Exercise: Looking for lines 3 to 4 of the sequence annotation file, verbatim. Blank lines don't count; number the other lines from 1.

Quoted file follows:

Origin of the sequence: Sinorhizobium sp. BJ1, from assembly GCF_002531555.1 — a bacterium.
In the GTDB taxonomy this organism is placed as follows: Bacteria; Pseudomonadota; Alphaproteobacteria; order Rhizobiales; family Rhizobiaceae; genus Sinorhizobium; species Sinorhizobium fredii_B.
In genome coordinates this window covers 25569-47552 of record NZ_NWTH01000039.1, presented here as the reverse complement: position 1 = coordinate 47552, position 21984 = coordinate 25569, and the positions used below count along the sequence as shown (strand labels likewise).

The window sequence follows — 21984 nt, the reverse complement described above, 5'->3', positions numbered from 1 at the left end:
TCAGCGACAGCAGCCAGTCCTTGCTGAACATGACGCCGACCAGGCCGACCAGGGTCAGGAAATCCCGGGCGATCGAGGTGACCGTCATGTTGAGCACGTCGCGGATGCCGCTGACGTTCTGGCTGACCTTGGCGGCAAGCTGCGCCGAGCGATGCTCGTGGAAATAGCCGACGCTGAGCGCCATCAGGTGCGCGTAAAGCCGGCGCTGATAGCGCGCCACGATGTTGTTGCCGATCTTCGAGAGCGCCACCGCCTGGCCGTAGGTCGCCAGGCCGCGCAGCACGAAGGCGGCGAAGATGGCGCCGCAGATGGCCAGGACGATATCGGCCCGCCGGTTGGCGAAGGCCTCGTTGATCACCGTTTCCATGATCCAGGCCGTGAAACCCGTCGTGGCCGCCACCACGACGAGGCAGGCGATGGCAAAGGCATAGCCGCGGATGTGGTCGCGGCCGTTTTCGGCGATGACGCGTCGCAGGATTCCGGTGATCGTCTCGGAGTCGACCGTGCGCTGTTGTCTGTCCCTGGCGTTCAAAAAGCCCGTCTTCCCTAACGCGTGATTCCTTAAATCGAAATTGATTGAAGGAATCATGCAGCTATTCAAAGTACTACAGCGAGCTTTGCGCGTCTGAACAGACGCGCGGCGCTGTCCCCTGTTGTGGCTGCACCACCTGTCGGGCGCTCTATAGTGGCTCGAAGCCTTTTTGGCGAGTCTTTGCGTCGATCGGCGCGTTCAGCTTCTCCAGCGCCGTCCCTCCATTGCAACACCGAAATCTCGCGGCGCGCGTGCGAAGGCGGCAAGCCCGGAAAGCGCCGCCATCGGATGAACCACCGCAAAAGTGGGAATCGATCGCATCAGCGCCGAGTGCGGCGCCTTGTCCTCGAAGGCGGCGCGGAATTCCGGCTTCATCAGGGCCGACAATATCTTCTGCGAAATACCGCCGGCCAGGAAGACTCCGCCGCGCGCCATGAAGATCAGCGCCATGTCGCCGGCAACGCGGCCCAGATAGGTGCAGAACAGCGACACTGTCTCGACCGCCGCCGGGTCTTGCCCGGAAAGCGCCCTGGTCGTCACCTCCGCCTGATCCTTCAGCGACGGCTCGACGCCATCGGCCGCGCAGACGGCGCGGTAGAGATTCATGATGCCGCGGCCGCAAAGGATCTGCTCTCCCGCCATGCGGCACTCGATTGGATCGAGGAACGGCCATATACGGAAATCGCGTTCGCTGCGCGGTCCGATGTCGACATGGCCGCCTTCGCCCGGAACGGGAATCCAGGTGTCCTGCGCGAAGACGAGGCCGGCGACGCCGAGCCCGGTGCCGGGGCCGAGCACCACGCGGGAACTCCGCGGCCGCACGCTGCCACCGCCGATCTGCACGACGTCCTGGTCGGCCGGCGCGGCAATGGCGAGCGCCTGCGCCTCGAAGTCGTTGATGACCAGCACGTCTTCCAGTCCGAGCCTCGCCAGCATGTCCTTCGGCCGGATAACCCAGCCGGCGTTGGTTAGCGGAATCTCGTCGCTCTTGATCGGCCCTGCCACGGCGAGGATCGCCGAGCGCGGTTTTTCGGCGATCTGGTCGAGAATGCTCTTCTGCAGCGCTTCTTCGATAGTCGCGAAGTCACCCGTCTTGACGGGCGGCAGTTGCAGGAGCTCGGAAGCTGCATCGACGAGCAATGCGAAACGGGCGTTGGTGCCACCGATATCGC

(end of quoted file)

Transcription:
In genome coordinates this window covers 25569-47552 of record NZ_NWTH01000039.1, presented here as the reverse complement: position 1 = coordinate 47552, position 21984 = coordinate 25569, and the positions used below count along the sequence as shown (strand labels likewise).

The window sequence follows — 21984 nt, the reverse complement described above, 5'->3', positions numbered from 1 at the left end: